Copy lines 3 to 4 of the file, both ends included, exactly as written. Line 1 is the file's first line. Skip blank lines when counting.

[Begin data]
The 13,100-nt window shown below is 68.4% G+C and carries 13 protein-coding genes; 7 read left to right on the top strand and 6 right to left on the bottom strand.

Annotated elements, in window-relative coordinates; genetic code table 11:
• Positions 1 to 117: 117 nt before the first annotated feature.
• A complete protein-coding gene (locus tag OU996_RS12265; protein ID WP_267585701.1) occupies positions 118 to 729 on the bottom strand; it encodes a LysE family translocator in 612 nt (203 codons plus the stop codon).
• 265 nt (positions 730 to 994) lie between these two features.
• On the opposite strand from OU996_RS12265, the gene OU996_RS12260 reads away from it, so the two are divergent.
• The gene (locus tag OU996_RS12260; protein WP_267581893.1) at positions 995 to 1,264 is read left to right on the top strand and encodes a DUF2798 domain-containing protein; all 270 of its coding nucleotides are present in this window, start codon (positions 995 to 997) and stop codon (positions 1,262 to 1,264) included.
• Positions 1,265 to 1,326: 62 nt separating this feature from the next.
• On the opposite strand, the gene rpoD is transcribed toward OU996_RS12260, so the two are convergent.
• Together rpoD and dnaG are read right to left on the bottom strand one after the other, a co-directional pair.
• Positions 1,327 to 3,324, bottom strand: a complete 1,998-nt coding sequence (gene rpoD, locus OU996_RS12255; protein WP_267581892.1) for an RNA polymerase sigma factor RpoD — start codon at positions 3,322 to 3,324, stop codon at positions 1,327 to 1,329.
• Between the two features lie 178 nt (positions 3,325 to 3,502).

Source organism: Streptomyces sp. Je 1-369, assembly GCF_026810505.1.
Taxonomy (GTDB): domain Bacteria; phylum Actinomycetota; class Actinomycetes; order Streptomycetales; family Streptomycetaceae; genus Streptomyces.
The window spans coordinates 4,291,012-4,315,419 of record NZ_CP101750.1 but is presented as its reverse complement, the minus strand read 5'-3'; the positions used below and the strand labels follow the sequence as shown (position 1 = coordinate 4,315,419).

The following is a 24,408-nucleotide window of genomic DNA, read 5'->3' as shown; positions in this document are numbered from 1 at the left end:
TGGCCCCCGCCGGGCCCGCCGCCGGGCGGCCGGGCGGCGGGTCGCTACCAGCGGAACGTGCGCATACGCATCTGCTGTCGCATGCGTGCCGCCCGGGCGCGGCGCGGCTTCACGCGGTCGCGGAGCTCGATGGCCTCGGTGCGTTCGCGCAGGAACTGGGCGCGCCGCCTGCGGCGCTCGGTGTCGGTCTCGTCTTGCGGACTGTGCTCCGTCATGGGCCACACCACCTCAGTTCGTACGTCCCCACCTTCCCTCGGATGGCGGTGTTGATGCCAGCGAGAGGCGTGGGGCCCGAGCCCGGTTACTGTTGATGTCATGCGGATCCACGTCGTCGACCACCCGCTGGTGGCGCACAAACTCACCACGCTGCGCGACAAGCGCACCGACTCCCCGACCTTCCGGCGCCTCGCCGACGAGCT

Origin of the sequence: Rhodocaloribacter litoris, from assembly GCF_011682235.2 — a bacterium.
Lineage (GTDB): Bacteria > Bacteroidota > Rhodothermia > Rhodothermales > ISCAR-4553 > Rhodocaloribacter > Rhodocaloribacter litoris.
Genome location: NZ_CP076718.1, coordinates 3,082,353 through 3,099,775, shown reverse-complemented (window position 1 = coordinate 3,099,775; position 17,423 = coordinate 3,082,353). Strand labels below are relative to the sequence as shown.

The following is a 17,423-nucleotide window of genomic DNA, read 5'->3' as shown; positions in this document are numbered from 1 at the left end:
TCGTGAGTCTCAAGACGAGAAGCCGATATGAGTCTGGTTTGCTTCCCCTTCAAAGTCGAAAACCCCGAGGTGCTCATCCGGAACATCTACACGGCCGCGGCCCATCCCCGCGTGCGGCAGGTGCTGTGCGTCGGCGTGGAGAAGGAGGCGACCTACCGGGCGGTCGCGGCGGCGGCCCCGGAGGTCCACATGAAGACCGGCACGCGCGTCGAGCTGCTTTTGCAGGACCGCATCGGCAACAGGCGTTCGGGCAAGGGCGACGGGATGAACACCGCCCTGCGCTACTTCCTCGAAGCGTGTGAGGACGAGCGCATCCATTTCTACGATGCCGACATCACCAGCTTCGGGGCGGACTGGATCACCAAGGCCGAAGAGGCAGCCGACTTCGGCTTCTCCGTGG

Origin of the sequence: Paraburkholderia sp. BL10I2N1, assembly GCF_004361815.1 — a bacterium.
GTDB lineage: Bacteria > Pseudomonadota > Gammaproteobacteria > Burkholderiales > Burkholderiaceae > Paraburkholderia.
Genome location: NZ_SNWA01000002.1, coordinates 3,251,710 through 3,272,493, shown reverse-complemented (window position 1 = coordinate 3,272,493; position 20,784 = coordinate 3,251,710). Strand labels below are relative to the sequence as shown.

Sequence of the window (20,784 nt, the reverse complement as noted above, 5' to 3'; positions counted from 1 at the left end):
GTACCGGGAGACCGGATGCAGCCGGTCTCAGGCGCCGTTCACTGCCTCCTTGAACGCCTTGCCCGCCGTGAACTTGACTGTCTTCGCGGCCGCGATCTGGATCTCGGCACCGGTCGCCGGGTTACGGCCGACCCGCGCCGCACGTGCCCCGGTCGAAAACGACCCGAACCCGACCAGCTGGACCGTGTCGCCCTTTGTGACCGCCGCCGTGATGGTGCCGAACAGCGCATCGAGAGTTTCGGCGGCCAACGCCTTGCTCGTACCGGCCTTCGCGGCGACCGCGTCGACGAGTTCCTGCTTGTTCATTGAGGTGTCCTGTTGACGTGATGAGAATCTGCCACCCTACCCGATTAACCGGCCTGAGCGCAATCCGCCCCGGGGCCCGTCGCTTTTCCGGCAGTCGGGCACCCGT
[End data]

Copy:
• Positions 1 to 117: 117 nt before the first annotated feature.
• A complete protein-coding gene (locus tag OU996_RS12265; protein ID WP_267585701.1) occupies positions 118 to 729 on the bottom strand; it encodes a LysE family translocator in 612 nt (203 codons plus the stop codon).